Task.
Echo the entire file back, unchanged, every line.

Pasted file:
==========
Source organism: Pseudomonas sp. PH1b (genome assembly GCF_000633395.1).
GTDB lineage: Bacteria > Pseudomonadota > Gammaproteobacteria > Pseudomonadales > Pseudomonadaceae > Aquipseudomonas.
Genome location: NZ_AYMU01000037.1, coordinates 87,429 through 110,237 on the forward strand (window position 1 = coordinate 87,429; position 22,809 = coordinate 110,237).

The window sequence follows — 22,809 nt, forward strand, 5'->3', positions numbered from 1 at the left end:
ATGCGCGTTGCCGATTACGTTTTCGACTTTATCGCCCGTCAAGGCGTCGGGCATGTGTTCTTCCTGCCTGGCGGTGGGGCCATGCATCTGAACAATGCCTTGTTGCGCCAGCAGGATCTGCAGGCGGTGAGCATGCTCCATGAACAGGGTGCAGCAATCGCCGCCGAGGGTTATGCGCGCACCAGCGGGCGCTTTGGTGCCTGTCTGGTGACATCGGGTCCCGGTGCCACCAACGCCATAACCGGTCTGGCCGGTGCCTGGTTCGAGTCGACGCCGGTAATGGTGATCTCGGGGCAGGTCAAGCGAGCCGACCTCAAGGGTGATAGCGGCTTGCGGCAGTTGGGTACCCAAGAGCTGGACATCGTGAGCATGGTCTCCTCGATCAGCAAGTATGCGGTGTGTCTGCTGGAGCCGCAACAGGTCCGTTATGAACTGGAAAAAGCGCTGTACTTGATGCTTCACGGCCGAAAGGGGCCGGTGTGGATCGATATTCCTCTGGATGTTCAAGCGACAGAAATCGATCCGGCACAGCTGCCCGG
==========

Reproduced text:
Source organism: Pseudomonas sp. PH1b (genome assembly GCF_000633395.1).
GTDB lineage: Bacteria > Pseudomonadota > Gammaproteobacteria > Pseudomonadales > Pseudomonadaceae > Aquipseudomonas.
Genome location: NZ_AYMU01000037.1, coordinates 87,429 through 110,237 on the forward strand (window position 1 = coordinate 87,429; position 22,809 = coordinate 110,237).

The window sequence follows — 22,809 nt, forward strand, 5'->3', positions numbered from 1 at the left end:
ATGCGCGTTGCCGATTACGTTTTCGACTTTATCGCCCGTCAAGGCGTCGGGCATGTGTTCTTCCTGCCTGGCGGTGGGGCCATGCATCTGAACAATGCCTTGTTGCGCCAGCAGGATCTGCAGGCGGTGAGCATGCTCCATGAACAGGGTGCAGCAATCGCCGCCGAGGGTTATGCGCGCACCAGCGGGCGCTTTGGTGCCTGTCTGGTGACATCGGGTCCCGGTGCCACCAACGCCATAACCGGTCTGGCCGGTGCCTGGTTCGAGTCGACGCCGGTAATGGTGATCTCGGGGCAGGTCAAGCGAGCCGACCTCAAGGGTGATAGCGGCTTGCGGCAGTTGGGTACCCAAGAGCTGGACATCGTGAGCATGGTCTCCTCGATCAGCAAGTATGCGGTGTGTCTGCTGGAGCCGCAACAGGTCCGTTATGAACTGGAAAAAGCGCTGTACTTGATGCTTCACGGCCGAAAGGGGCCGGTGTGGATCGATATTCCTCTGGATGTTCAAGCGACAGAAATCGATCCGGCACAGCTGCCCGG